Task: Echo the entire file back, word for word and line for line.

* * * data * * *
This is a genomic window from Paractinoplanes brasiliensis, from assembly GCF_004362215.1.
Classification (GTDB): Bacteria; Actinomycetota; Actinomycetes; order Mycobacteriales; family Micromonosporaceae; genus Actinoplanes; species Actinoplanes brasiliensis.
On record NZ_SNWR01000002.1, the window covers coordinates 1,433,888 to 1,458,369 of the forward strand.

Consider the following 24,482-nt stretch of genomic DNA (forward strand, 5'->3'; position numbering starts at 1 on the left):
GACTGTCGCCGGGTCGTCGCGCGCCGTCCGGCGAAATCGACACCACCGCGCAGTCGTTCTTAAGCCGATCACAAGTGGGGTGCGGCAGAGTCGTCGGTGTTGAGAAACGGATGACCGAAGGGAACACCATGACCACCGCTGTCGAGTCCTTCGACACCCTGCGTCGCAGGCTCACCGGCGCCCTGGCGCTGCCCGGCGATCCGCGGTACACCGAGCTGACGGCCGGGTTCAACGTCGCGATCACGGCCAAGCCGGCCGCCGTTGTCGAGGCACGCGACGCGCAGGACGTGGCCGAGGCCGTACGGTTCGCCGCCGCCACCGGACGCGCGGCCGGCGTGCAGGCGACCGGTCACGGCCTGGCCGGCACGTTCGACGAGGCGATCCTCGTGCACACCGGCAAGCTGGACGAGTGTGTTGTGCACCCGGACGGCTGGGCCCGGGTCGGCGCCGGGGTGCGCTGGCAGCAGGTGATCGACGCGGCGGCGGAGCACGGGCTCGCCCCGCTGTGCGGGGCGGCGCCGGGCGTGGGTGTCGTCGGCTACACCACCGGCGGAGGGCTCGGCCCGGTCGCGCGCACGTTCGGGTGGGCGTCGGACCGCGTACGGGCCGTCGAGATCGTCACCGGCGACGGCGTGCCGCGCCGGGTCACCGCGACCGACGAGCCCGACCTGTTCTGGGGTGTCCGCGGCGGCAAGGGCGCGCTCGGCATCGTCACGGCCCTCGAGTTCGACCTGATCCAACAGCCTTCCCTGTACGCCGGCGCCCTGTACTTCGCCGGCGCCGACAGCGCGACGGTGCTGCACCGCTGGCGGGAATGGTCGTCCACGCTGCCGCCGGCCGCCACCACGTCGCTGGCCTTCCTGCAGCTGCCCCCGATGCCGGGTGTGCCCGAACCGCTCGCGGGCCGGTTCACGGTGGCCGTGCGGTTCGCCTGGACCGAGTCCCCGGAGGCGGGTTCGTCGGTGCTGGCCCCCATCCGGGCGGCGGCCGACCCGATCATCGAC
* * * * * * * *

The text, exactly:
This is a genomic window from Paractinoplanes brasiliensis, from assembly GCF_004362215.1.
Classification (GTDB): Bacteria; Actinomycetota; Actinomycetes; order Mycobacteriales; family Micromonosporaceae; genus Actinoplanes; species Actinoplanes brasiliensis.
On record NZ_SNWR01000002.1, the window covers coordinates 1,433,888 to 1,458,369 of the forward strand.

Consider the following 24,482-nt stretch of genomic DNA (forward strand, 5'->3'; position numbering starts at 1 on the left):
GACTGTCGCCGGGTCGTCGCGCGCCGTCCGGCGAAATCGACACCACCGCGCAGTCGTTCTTAAGCCGATCACAAGTGGGGTGCGGCAGAGTCGTCGGTGTTGAGAAACGGATGACCGAAGGGAACACCATGACCACCGCTGTCGAGTCCTTCGACACCCTGCGTCGCAGGCTCACCGGCGCCCTGGCGCTGCCCGGCGATCCGCGGTACACCGAGCTGACGGCCGGGTTCAACGTCGCGATCACGGCCAAGCCGGCCGCCGTTGTCGAGGCACGCGACGCGCAGGACGTGGCCGAGGCCGTACGGTTCGCCGCCGCCACCGGACGCGCGGCCGGCGTGCAGGCGACCGGTCACGGCCTGGCCGGCACGTTCGACGAGGCGATCCTCGTGCACACCGGCAAGCTGGACGAGTGTGTTGTGCACCCGGACGGCTGGGCCCGGGTCGGCGCCGGGGTGCGCTGGCAGCAGGTGATCGACGCGGCGGCGGAGCACGGGCTCGCCCCGCTGTGCGGGGCGGCGCCGGGCGTGGGTGTCGTCGGCTACACCACCGGCGGAGGGCTCGGCCCGGTCGCGCGCACGTTCGGGTGGGCGTCGGACCGCGTACGGGCCGTCGAGATCGTCACCGGCGACGGCGTGCCGCGCCGGGTCACCGCGACCGACGAGCCCGACCTGTTCTGGGGTGTCCGCGGCGGCAAGGGCGCGCTCGGCATCGTCACGGCCCTCGAGTTCGACCTGATCCAACAGCCTTCCCTGTACGCCGGCGCCCTGTACTTCGCCGGCGCCGACAGCGCGACGGTGCTGCACCGCTGGCGGGAATGGTCGTCCACGCTGCCGCCGGCCGCCACCACGTCGCTGGCCTTCCTGCAGCTGCCCCCGATGCCGGGTGTGCCCGAACCGCTCGCGGGCCGGTTCACGGTGGCCGTGCGGTTCGCCTGGACCGAGTCCCCGGAGGCGGGTTCGTCGGTGCTGGCCCCCATCCGGGCGGCGGCCGACCCGATCATCGAC